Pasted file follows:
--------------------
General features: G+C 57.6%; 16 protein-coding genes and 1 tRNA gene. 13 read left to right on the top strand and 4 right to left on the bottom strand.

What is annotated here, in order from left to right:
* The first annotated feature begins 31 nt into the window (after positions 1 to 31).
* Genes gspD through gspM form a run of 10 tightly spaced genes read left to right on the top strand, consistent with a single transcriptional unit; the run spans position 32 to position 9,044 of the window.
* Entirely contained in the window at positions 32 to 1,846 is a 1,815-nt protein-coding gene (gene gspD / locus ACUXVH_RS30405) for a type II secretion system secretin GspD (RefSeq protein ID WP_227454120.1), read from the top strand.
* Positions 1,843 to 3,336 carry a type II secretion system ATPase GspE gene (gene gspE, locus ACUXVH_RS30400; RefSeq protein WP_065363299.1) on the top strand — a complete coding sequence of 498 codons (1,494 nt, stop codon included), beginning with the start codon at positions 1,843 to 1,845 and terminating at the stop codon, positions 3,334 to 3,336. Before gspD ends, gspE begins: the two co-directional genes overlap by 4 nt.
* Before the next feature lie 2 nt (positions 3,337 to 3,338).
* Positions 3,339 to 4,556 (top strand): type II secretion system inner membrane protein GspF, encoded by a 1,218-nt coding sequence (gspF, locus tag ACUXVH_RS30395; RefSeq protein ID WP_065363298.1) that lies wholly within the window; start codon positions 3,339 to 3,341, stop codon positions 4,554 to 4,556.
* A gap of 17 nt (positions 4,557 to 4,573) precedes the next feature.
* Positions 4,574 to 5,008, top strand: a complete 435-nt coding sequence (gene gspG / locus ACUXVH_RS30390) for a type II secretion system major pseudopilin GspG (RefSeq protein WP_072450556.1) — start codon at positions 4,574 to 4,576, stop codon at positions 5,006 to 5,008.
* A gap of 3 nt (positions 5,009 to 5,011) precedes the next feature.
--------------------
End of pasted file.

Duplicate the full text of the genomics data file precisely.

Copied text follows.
General features: G+C 57.6%; 16 protein-coding genes and 1 tRNA gene. 13 read left to right on the top strand and 4 right to left on the bottom strand.

What is annotated here, in order from left to right:
* The first annotated feature begins 31 nt into the window (after positions 1 to 31).
* Genes gspD through gspM form a run of 10 tightly spaced genes read left to right on the top strand, consistent with a single transcriptional unit; the run spans position 32 to position 9,044 of the window.
* Entirely contained in the window at positions 32 to 1,846 is a 1,815-nt protein-coding gene (gene gspD / locus ACUXVH_RS30405) for a type II secretion system secretin GspD (RefSeq protein ID WP_227454120.1), read from the top strand.
* Positions 1,843 to 3,336 carry a type II secretion system ATPase GspE gene (gene gspE, locus ACUXVH_RS30400; RefSeq protein WP_065363299.1) on the top strand — a complete coding sequence of 498 codons (1,494 nt, stop codon included), beginning with the start codon at positions 1,843 to 1,845 and terminating at the stop codon, positions 3,334 to 3,336. Before gspD ends, gspE begins: the two co-directional genes overlap by 4 nt.
* Before the next feature lie 2 nt (positions 3,337 to 3,338).
* Positions 3,339 to 4,556 (top strand): type II secretion system inner membrane protein GspF, encoded by a 1,218-nt coding sequence (gspF, locus tag ACUXVH_RS30395; RefSeq protein ID WP_065363298.1) that lies wholly within the window; start codon positions 3,339 to 3,341, stop codon positions 4,554 to 4,556.
* A gap of 17 nt (positions 4,557 to 4,573) precedes the next feature.
* Positions 4,574 to 5,008, top strand: a complete 435-nt coding sequence (gene gspG / locus ACUXVH_RS30390) for a type II secretion system major pseudopilin GspG (RefSeq protein WP_072450556.1) — start codon at positions 4,574 to 4,576, stop codon at positions 5,006 to 5,008.
* A gap of 3 nt (positions 5,009 to 5,011) precedes the next feature.